This rodent experiment, however, argues that intelligence is really about the ability to control the spotlight of attention. After all, having access to facts doesn’t matter if we can’t focus on the facts, or figure out which facts are actually important. (Herbert Simon said it best: “A wealth of information creates a poverty of attention.” To push Simon’s metaphor a bit farther: Intelligence, then, is like a savings account that keep us from going broke when faced with too much information.) This is why training mice on selective attention tasks makes them smarter – it allows them to make better use of all the relevant information that’s already out there.
This reminds me of the ideas I wrote about in the New Yorker last year, while discussing the work of Walter Mischel and the marshmallow task. Mischel pioneered a delayed gratification protocol in which four-year olds were given a choice between eating one marshmallow right away or waiting 15 minutes and getting two marshmallows. It later turned out that the ability to delay gratification as a little kid was a powerfully predictive test, and that kids who could delay for longer scored higher on the SAT, had fewer disciplinary problems and responded better to stressful situations.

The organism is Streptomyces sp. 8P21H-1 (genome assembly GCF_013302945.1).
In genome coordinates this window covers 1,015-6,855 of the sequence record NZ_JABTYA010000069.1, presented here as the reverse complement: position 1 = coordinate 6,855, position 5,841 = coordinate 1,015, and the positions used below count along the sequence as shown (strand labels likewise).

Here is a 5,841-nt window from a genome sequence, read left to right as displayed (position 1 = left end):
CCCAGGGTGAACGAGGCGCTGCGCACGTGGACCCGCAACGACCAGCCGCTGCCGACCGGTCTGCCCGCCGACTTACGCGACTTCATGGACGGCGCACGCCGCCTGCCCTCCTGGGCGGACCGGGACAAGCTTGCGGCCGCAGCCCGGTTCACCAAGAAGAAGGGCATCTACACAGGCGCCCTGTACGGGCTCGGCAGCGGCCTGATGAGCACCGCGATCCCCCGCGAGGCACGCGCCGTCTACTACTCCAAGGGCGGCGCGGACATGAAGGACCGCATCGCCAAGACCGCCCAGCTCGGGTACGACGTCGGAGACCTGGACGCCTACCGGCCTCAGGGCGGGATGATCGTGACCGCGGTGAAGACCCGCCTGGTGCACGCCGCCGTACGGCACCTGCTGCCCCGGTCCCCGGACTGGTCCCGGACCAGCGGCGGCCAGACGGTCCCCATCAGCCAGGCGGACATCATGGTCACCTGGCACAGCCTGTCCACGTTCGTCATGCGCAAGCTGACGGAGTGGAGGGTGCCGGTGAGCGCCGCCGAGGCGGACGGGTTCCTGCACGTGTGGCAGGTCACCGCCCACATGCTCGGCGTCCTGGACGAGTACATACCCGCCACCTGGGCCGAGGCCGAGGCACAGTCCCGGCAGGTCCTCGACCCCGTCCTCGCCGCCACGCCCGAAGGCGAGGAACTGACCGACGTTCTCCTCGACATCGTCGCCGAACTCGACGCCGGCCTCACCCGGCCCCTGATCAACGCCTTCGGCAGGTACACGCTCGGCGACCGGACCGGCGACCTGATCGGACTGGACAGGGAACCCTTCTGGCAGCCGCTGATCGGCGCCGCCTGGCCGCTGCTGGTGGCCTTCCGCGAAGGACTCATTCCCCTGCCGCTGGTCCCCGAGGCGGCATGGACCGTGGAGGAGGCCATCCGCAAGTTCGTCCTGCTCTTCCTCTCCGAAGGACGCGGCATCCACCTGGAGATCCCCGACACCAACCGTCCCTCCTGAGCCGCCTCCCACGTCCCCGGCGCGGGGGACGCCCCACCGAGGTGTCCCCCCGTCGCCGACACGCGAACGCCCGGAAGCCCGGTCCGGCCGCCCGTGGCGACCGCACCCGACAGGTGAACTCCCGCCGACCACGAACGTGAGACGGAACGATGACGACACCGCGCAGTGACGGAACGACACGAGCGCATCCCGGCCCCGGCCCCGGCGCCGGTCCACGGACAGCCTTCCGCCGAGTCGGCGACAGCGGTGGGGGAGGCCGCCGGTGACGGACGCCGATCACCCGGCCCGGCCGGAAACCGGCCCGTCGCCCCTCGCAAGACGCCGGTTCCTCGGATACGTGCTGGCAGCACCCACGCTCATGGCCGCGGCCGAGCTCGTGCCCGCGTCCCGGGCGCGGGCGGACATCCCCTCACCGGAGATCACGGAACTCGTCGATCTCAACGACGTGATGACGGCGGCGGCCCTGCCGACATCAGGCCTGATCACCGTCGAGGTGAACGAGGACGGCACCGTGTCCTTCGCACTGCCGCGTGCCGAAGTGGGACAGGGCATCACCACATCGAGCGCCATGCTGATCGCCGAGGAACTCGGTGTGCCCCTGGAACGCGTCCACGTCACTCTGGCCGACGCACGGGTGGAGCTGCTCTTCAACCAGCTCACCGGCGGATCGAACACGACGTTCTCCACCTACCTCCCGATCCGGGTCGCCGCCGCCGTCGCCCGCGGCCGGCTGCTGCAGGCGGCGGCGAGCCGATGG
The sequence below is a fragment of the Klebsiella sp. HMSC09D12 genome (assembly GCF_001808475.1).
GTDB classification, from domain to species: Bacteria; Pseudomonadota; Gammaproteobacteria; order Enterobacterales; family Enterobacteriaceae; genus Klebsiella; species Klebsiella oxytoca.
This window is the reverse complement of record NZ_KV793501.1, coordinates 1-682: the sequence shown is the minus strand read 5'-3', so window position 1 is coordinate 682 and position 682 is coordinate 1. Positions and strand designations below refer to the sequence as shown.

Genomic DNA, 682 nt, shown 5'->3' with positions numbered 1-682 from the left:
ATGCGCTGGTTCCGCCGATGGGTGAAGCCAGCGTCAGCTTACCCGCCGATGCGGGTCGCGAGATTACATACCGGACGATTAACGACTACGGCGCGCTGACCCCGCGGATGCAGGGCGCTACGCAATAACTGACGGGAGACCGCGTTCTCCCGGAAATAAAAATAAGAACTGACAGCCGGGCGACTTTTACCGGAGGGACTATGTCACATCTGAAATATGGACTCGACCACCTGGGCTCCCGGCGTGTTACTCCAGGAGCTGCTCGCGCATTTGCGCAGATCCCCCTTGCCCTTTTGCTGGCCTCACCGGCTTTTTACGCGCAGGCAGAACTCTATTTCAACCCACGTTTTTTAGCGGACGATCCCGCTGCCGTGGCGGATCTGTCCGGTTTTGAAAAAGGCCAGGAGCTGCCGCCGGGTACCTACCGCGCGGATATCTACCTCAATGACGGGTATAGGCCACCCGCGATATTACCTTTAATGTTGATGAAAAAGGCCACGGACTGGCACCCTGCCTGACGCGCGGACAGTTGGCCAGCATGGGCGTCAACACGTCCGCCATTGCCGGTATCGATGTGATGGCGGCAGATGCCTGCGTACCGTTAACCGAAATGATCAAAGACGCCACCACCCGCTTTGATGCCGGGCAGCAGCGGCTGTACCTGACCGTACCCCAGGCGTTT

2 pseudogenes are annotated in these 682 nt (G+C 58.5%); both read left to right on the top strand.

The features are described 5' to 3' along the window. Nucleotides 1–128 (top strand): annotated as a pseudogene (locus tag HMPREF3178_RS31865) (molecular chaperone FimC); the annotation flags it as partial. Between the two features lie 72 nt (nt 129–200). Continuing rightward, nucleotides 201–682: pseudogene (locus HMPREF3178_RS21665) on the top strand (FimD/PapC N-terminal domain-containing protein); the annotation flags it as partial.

At the time, psychologists assumed that children’s ability to wait depended on how badly they wanted the marshmallow. But it soon became obvious that every child craved the extra treat. What, then, determined self-control? Mischel’s conclusion, based on hundreds of hours of observation, was that the crucial skill was the “strategic allocation of attention.” Instead of getting obsessed with the marshmallow–the “hot stimulus”–the patient children distracted themselves by covering their eyes, pretending to play hide-and-seek underneath the desk, or singing songs from “Sesame Street.” Their desire wasn’t defeated–it was merely forgotten. “If you’re thinking about the marshmallow and how delicious it is, then you’re going to eat it,” Mischel says. “The key is to avoid thinking about it in the first place.”
Mischel’s large data set from various studies allowed him to see that children with a more accurate understanding of the workings of self-control were better able to delay gratification. “What’s interesting about four-year-olds is that they’re just figuring out the rules of thinking,” Mischel says. “The kids who couldn’t delay would often have the rules backwards. They would think that the best way to resist the marshmallow is to stare right at it, to keep a close eye on the goal. But that’s a terrible idea. If you do that, you’re going to ring the bell before I leave the room.”